California law requires sellers of residential property to make various disclosures to a prospective buyer. Specifically, among other things, sellers must deliver a statutory Transfer Disclosure Statement (the “TDS”) to the buyer prior to executing a sales contract. In turn, the TDS contains a checklist, notifying the prospective buyer of problems (or potential problems) with the property and stating that the representations are those of the sellers exclusively and not the sellers’ real estate agent. If the sellers are represented by an agent, the agent has a portion of the TDS to complete, as well.
Under California law, what are the disclosure obligations of sellers and their agents? This article is not exhaustive, but it sets forth some helpful pointers regarding the nature and scope of these obligations.
An Agent’s Disclosure and Inspection Obligation Generally. Under California Civil Code Section 2079, a seller’s agent must (a) “conduct a reasonably competent and diligent visual inspection of the property” and (b) disclose to the prospective buyer “all facts materially affecting the value or desirability of the property that an inspection would reveal.” (Cal. Civ. Code § 2079(a).) Of note, such an inspection does not include “areas that are reasonably and normally inaccessible” or areas that are off the site of the property. (Id. at § 2079.3.) Neither is the agent required to inspect public records or permits concerning the title or use of the property. (See id.) As for what “material” means in this context, courts have held that “[u]ndisclosed facts are material if they would have a significant and measurable effect on market value.” (Assilzadeh v. Calif. Fed. Bank, 82 Cal.App.4th 399, 410 (2000) (italics added).)
An Agent Must Follow Up on “Red Flags.” As noted above, a seller’s agent must “conduct a reasonably competent and diligent visual inspection of the property.” (Cal. Civ. Code § 2079(a).) This means that, if an agent observes “red flags” indicating potential problems during an investigation, the agent has a duty to further investigate those “red flags.” In Easton v. Strassburger, 152 Cal.App.3d 90, 104 (1984), for instance, the Court of Appeal found the seller’s agents should have requested a soils report or taken other steps to ascertain the existence of soil problems – given that the agents knew the home was built on fill soil and that settlement and erosion problems are commonly associated with such soil. Moreover, the agents had also observed uneven floors during their inspection. In sum, the Easton decision emphasizes that agents’ obligations are to conduct a “diligent” investigation (with the goal being to make accurate disclosures); to be cognizant of “red flags”; and to not bury their heads to the obvious.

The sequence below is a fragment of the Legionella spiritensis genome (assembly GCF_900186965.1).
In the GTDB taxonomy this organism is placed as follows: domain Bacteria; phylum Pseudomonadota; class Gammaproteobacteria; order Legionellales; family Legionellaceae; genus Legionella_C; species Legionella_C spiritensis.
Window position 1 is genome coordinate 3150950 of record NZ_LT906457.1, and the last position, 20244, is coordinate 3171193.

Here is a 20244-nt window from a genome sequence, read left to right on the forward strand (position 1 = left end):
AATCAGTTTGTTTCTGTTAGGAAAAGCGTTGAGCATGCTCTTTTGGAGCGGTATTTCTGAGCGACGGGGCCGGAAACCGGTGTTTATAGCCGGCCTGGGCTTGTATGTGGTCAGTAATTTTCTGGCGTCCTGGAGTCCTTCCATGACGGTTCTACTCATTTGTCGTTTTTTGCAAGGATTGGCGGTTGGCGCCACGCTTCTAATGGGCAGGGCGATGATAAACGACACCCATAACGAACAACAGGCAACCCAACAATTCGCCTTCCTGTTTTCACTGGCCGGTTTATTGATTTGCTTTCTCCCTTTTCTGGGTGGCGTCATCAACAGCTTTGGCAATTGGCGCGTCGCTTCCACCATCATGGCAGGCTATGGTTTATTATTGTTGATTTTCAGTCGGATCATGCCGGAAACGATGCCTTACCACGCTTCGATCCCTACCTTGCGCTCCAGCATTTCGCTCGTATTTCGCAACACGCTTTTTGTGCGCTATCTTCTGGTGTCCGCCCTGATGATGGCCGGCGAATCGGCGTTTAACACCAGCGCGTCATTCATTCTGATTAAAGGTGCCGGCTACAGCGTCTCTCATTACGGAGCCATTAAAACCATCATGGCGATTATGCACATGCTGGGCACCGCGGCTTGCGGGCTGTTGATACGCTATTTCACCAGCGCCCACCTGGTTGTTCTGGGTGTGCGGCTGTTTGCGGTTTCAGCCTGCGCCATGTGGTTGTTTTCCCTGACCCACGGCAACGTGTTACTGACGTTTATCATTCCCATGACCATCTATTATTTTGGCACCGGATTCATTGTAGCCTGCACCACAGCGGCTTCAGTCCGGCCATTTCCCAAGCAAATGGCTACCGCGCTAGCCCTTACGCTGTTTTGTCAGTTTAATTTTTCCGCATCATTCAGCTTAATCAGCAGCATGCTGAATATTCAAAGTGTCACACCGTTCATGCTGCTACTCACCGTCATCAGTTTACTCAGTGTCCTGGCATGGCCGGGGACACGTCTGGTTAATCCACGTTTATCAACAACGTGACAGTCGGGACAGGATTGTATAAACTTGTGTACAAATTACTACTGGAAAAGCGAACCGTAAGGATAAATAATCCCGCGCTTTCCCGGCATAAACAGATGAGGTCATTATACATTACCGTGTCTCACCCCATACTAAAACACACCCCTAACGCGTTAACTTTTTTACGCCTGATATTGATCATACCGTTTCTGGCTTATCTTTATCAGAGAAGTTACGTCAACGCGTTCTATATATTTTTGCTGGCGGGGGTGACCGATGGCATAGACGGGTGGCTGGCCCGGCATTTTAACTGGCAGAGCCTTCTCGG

Disclose Only Facts, Not Opinions. Sellers and their agents should disclose only facts–not opinions–in their disclosures to a prospective buyer. For instance, let’s say that the property has a water leak, and the sellers know with certainty the cause of that leak. In such instance, the sellers should disclose that information to the prospective buyer. But if the sellers are less than certain about the cause, they should not speculate, surmise, or offer their opinions as to the cause of the leak. Facts, not opinions, are what the disclosure obligation requires–and volunteering any information beyond just the facts is not required or advisable.